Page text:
|Daddy's work truck was our primary means of transportation.|
It had been raining hard all day, and when Daddy came in from work that afternoon he said that the water was up almost to the top of the low-water bridge over Bull Creek when he crossed it. Bull Creek runs parallel to Danville Road, and the bridge is located just after you turn onto Highway 248 East. It's a nice, tall bridge now, but back then it was of the "low-water" type, that is, it was a concrete slab with three or four large culverts to carry the water. The Bull Creek bridge was one of the larger low-water bridges in the county, so it was unusual for water to crest over the top, but it did occasionally.
After supper, we decided that we would like to see this for ourselves. It was still light outside as dusk was approaching, so we figured we could see the bridge and make it back home before it got too dark. So, we loaded into Daddy's telephone truck. That was our only vehicle, so we were used to making ourselves all fit into the cab. It was Daddy, me, Janet, and at least two of the brothers. Packed in like sardines, we made the short drive down Pine Street, turning right onto Danville Road for a short distance, and then left onto 248, arriving at the bridge.
It was a fascinating sight, for sure. We stopped in the middle of the bridge, and all got out. The skies had cleared, and the setting sun produced a golden light that reflected off the water. And what a lot of water it was! It seemed that we were floating on the water; everywhere we looked, water surrounded us. Even the bridge itself seemed to be a part of the water. I had never seen anything like this!
I looked back upstream, and I could see the current gently sweeping toward me. I imagined myself on a boat, moving against the current. I was in a world of my own, fascinated by what I was seeing.
Suddenly, I was engulfed by the water! I don't know how, but I had managed to step off the side of the bridge. The gentle, peaceful current was now smothering me; I could do nothing to help myself! I reached out frantically for something to hold to, but there was nothing there.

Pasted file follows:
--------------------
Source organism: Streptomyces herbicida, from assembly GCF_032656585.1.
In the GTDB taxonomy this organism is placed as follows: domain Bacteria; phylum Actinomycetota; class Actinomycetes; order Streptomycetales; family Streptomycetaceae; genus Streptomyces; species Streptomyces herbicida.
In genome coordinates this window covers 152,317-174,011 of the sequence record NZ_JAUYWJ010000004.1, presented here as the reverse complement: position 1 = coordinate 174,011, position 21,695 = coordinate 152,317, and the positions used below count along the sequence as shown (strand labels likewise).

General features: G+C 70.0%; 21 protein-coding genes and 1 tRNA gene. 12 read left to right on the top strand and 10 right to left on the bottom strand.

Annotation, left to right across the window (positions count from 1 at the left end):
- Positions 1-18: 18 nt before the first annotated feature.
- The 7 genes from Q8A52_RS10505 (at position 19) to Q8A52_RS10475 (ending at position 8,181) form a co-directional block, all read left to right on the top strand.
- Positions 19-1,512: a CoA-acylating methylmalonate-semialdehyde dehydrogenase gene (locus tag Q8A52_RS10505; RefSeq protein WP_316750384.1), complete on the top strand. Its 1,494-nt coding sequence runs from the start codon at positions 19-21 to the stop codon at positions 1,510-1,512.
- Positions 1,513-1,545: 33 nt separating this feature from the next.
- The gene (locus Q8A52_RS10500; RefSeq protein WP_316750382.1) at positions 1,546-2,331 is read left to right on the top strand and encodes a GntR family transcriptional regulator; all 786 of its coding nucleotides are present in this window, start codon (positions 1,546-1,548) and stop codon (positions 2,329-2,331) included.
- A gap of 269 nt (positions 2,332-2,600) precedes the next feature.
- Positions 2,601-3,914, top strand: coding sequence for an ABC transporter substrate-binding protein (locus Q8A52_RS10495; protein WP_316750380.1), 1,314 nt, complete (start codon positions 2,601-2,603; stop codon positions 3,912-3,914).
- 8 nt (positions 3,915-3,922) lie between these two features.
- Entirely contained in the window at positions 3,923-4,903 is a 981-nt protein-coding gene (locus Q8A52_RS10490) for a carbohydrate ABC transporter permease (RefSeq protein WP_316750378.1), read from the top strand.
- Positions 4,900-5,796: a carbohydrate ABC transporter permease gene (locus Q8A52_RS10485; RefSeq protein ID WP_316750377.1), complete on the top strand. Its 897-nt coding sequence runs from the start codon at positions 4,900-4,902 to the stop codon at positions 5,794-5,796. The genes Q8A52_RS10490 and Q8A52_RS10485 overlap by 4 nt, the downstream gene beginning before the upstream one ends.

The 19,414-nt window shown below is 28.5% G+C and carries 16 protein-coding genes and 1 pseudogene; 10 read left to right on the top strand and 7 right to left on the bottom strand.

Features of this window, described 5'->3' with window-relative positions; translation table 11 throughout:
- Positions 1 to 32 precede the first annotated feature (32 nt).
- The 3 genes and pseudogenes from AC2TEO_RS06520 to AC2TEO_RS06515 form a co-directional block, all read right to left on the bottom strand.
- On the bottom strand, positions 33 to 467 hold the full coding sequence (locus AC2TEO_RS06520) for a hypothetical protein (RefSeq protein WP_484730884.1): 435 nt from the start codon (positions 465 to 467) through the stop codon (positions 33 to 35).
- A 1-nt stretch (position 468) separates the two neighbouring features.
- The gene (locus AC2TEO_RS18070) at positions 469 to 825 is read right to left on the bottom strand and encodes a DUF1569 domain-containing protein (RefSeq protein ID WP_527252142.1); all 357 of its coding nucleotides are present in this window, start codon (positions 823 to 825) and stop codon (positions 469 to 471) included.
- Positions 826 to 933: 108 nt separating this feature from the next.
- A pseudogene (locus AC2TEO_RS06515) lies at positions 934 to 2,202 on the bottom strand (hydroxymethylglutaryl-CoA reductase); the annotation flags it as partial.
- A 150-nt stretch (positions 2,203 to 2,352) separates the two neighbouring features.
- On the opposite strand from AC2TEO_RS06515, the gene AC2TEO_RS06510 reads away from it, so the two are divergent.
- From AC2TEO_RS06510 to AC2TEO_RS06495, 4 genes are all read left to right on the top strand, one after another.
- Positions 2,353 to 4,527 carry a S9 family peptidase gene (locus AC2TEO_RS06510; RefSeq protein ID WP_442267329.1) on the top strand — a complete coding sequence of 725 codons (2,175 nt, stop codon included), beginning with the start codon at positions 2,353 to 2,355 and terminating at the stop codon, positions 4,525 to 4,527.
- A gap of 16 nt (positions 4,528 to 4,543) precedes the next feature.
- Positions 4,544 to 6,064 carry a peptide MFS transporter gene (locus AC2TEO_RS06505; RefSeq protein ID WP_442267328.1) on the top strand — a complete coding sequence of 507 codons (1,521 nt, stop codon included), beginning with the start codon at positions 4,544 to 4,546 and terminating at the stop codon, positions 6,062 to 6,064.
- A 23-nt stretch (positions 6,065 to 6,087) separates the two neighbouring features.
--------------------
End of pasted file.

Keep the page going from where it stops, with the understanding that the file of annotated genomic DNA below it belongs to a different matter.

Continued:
But then Daddy was there with me. He had jumped in when he saw me fall, and managed to grab me before I was sucked into one of the culverts. He lifted me back up onto the bridge, then climbed back up himself.
So, tragedy averted, we loaded back up in the truck and headed home. One of the brothers had the misfortune of having a soaking wet 5 year old sitting on his knee, but that was the only way we could fit in the truck. The sun had finally set, and I was beginning to shiver by the time we got home. Mama met us when we went back in the house, and I think she was more than a little weak-kneed when we told her the story.
We made lots of trips back to the Bull Creek Bridge in the following years. It was a popular destination for bike rides, and one time when we were in high school, Randy had an old jeep which we rode literally down the middle of Bull Creek almost as far as back to Highway 71. We were a little sorry to see the old concrete slab go when they build the new bridge there.
I suffered no lasting problems from my experience, although I blame that episode for my complete inability to learn to swim. When water goes over my head, I just about panic. I was able to fight my subconscious fear long enough to get baptized back in 1971, but I tend to avoid submersion for nonreligious purposes.